A: You know, the 9-pounder — when I first set the hook, it almost felt like a stump. I knew it was a good fish right away. Once it came up, I cranked it as hard as I could on top, and it never did get back down. It never really did fight that hard, and I had no problems getting it in.
Q: What is the quickest way to find shell beds on Kentucky Lake?
— Ty Garrett (Sikeston, Mo.)
A: That’s a good question. The best way for me is to crank and use fluorocarbon line. That way you can tell if the bottom is soft or if it is a bed. A lot of times you actually crank the mussels about and bring them in on your bait. For me, cranking isn’t the best way to catch them. A lot of times, especially when they are generating current, I like to use soft-plastic baits. But I find my areas with the crankbait.
Q: How many times did you check on your 9-pound fish during the day?
— JJ (Nashville, Tenn.)
A: Ha ha. I probably checked him, not counting the ride back — I probably checked him seven or eight times. I had him in one tank by himself, and I made sure he was doing good and everything. Every time I checked him, I was still in shock at how huge he was. Usually you catch a fish in a tournament, and then you check on him and it looks smaller. This fish never looked smaller — I never big-eyed him at all.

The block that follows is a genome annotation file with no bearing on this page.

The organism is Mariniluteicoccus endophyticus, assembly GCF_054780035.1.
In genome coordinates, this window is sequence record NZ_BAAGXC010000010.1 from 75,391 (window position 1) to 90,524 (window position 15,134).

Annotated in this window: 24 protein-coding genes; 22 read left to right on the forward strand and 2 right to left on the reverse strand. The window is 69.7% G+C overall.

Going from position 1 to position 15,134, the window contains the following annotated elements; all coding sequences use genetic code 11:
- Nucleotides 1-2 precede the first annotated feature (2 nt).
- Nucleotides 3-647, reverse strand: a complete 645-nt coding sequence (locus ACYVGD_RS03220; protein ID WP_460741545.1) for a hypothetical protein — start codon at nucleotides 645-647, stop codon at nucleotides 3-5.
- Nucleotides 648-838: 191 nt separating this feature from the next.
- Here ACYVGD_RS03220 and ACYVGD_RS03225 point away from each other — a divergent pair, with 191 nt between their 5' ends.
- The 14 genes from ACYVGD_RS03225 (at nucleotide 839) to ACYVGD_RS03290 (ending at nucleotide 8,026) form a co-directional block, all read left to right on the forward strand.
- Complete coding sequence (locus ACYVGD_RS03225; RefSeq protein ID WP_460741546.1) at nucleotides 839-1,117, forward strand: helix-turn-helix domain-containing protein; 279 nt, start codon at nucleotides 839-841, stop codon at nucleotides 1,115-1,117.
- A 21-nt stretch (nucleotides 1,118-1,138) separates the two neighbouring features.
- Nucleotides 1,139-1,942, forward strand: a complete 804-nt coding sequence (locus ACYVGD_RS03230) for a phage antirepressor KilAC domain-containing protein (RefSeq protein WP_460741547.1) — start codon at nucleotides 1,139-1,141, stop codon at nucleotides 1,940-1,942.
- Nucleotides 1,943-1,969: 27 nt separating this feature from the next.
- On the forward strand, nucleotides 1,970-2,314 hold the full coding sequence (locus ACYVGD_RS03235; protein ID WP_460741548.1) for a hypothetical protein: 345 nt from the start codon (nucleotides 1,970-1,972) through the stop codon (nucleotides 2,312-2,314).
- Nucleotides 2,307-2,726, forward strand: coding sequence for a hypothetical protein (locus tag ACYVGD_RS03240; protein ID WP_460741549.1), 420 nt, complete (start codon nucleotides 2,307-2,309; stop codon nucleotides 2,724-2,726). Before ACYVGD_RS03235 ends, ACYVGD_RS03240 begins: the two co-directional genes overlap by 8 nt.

Q: Being a pro, you know the fishermen well. Besides yourself, who would you pick for Lake Champlain?
— Tony H. (Springfield, Mo.)
A: Let’s see, I am probably going to go with a good shallow-water largemouth fisherman to win it. For starters, I would take Andy Morgan. I think David Walker, Jacob Powroznik and Luke Clausen will do well too.
Q: Why did Arkansas anglers do so well on Kentucky Lake? I think of clear impoundments in Arkansas, while Kentucky Lake is full of grass now.
— Tim (Davenport, Iowa)
A: I think a lot of the lakes in Arkansas have structure and grass — lakes like Dardanelle and DeGray. These lakes have ledges, drops and creek channels, and they fish a lot like Kentucky Lake. Plus, Arkansas is just a fishing state — a lot of good anglers call it home.
Q: I read that you were fishing a road bed (at Kentucky Lake). Why would there be a road under a lake? Or is this just a reference to a route the fish use to migrate? Thanks.
— Chris K. (Bowling Green, Ky.)
A: This was a road that paralleled the river channel before the lake was dammed. What made the fish get on the road was the hard bottom. The mussels would gang up on the road, and of course the bass would follow the mussels. Where I caught my best fish was an intersection where a ditch cut the road bed in half.
Q: I saw you used a Zoom Ole Monster. Is the Monster the best big worm out there? If so, what makes it the best?
— Nick G. (Hendersonville, Tenn.)
A: To be honest, I used the Monster because Zoom sponsors me, and it’s the only worm I’ve ever thrown. The one thing about Zoom baits is that they’re soft. The way it’s made so soft is what makes it so life-like. That, and the overall size of the worm, was the most important thing.